Andre Iguodala’s comments on Kyrie Irving completely miss the mark

Kyrie Irving Andre Iguodala (Photo by Elsa/Getty Images)
Kyrie Irving Andre Iguodala (Photo by Elsa/Getty Images) /

Kyrie Irving has officially begun the process of re-joining the Brooklyn Nets but has been in the health and safety protocol since Saturday. His return has been a point of contention because Irving hasn’t received the COVID-19 vaccine, meaning that he’ll be a part-time player for Brooklyn for road games only.

Or, at least that’s how things look right now. Irving has to test negative two days in a row or be in isolation for 10 days before he’s allowed to come out of the protocol. The point guard’s return involves a lot of moving pieces, and they haven’t quite lined up yet.

Steve Nash has said in the past that the Nets would welcome Irving back with open arms, so we know how the team feels about him coming back. Outside of that, players around the league haven’t said much about Irving, except for Golden State’s Andre Iguodala.

On Friday night, hours after it was reported by Shams Charania that Brooklyn had decided to bring Irving back, Iguodala was asked about the point guard.

Andre Iguodala speaks out in support of Brooklyn Nets guard Kyrie Irving.

Iguodala started by saying, “Kyrie’s my man.” He then said, “They don’t want us to see him and his skillset. His mind’s too free.”

After that, the 37-year-old placed blame on the media. He said that the Nets are going to win every time that Irving’s on the court. Iguodala concluded with, “The dude is that good, but y’all don’t want to say that.”

Iguodala speaking up in defense of Irving’s game is one thing, but that’s not why there’s drama surrounding him right now. Irving is part of the 3% of NBA players who are unvaccinated, which is part of the reason why his return is controversial. We’re also pretty sure there’s been plenty of analysts and sports writers talking about how Irving’s absence has been detrimental and that they need him back to win a title because he’s one of the best players in the league. Not sure where Iguodala is hearing otherwise.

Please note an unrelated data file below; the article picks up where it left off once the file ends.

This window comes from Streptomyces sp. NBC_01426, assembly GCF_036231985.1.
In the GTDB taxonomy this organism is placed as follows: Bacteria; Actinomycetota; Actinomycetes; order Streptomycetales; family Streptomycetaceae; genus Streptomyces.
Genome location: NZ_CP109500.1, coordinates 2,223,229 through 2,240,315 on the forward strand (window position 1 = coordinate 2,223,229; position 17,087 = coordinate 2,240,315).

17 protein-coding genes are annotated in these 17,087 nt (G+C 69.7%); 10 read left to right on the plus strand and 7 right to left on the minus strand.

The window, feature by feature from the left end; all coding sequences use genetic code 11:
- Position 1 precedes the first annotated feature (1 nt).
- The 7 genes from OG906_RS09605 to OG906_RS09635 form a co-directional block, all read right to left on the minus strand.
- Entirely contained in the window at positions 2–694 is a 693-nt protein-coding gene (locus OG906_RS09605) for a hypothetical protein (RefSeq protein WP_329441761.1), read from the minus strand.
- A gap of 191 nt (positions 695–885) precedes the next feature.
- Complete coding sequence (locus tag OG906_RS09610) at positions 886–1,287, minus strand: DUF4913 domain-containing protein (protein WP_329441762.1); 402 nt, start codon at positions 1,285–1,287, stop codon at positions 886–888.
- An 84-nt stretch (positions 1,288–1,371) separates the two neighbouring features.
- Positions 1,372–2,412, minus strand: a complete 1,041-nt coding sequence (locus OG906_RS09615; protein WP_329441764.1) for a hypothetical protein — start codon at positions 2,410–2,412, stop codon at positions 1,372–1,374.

Sean Marks and Brooklyn caved to allow Irving to return, ironically enough because of the team’s current COVID-19 surge and because of the heavy workload that’s been placed on Kevin Durant and James Harden.

Irving will be allowed to practice in the city but is only eligible to play in road games (excluding contests against the Knicks and Raptors). It’s been said he wants to be “a voice of the voiceless.” However, over the past few months, he’s remained in the shadows.

If you’ve watched the Nets play this season, you know that they need Irving back. Even as a part-time player, he’s going to make a positive impact on the court, as Iguodala said. However, because of his vaccination status, especially with how things are looking in the NBA and New York City, he’s going to put Brooklyn at risk and potentially disrupt the rhythm.

We don’t have an issue with saying that Irving is “that good,” but off of the court, his situation certainly isn’t characterized as that. The country is still amid a pandemic, and the Omicron variant has made things even worse.

There’s no denying Irving’s skillset, but he’s a liability. That’s the issue.